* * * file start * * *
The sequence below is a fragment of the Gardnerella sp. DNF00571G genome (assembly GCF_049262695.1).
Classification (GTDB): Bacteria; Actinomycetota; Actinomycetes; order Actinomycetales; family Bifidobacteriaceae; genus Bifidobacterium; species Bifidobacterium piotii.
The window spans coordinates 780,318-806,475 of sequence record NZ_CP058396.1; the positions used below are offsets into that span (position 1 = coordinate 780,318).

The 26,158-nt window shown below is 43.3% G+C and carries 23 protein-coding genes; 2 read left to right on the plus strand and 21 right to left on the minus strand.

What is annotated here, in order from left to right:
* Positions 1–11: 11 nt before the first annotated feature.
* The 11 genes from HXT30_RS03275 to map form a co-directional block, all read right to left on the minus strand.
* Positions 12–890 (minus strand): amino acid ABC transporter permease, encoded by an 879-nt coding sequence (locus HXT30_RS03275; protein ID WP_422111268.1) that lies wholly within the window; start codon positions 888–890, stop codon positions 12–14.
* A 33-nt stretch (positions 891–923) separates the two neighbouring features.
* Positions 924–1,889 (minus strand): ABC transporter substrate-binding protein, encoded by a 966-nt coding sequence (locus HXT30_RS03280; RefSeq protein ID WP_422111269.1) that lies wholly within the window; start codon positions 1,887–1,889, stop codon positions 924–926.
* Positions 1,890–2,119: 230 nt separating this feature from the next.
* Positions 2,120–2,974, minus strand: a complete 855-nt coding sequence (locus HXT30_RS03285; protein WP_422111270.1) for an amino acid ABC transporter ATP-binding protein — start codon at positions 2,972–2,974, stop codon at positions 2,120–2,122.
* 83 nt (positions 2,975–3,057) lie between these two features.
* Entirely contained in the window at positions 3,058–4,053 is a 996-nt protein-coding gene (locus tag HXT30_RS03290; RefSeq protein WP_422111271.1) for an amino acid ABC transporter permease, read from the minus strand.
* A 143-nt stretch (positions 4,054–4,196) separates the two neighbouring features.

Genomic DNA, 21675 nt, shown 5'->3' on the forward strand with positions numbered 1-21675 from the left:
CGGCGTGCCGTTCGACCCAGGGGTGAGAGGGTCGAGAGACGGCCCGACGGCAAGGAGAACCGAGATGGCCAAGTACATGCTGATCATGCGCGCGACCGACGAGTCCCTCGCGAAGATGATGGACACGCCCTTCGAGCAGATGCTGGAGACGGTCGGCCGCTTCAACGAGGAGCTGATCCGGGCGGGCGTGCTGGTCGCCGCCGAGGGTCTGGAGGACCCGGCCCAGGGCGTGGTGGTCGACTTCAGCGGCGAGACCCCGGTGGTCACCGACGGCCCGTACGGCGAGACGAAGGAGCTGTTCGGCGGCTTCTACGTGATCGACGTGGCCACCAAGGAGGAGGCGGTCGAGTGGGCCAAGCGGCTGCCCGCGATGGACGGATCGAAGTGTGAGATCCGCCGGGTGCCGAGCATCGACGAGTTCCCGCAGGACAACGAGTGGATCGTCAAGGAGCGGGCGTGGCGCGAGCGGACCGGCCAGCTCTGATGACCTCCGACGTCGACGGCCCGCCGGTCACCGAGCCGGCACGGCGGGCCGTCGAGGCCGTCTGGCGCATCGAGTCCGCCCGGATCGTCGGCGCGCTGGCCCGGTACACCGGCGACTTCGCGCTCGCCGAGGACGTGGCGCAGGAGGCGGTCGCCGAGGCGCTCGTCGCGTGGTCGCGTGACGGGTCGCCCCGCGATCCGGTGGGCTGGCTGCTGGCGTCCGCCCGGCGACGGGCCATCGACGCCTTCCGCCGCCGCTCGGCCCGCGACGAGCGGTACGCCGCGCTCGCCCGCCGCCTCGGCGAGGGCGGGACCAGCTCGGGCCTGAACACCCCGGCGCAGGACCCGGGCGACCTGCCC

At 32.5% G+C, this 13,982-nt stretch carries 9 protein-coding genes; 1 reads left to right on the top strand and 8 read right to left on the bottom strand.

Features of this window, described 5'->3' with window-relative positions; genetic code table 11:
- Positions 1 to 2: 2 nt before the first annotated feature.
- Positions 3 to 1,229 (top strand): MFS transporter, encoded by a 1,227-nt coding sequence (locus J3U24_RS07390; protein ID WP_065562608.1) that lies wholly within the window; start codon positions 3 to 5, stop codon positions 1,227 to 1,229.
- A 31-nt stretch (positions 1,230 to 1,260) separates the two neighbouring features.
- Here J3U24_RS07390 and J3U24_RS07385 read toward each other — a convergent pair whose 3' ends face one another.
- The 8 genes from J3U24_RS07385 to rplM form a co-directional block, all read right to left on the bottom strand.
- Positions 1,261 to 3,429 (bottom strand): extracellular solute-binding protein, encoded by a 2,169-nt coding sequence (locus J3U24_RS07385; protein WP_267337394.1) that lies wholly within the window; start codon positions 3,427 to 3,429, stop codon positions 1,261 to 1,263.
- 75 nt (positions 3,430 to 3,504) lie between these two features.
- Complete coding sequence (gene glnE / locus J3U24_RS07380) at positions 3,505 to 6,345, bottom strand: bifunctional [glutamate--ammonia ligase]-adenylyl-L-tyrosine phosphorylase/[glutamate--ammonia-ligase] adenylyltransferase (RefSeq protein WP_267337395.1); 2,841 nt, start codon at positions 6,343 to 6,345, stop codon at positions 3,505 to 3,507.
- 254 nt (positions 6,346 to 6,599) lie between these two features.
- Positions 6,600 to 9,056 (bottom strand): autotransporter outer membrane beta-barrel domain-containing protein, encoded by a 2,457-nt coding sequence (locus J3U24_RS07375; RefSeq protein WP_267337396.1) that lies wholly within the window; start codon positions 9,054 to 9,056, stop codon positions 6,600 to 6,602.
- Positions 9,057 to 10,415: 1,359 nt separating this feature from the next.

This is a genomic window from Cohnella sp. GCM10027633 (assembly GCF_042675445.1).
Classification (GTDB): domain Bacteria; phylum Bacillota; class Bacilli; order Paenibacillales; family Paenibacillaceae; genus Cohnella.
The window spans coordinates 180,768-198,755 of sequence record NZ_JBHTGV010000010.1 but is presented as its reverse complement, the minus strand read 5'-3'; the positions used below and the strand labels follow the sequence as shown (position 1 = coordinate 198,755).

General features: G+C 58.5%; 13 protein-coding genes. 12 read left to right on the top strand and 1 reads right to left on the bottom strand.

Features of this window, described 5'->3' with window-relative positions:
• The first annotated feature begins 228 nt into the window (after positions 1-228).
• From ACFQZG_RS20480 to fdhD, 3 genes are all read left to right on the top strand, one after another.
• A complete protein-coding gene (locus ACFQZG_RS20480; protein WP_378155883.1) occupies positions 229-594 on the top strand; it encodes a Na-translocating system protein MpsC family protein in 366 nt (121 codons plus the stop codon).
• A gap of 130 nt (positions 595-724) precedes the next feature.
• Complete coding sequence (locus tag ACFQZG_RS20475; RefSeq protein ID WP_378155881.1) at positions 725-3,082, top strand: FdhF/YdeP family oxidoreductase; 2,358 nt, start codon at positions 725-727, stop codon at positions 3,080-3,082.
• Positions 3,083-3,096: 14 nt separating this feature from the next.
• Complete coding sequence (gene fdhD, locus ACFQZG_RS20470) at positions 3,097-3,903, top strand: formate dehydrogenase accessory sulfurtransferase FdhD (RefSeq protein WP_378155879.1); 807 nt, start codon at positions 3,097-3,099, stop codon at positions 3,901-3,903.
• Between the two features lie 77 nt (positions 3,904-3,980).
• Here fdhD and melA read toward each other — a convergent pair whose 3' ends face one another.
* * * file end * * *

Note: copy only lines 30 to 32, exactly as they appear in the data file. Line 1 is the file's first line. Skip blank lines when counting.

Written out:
- Positions 9,057 to 10,415: 1,359 nt separating this feature from the next.

This is a genomic window from Cohnella sp. GCM10027633 (assembly GCF_042675445.1).
Classification (GTDB): domain Bacteria; phylum Bacillota; class Bacilli; order Paenibacillales; family Paenibacillaceae; genus Cohnella.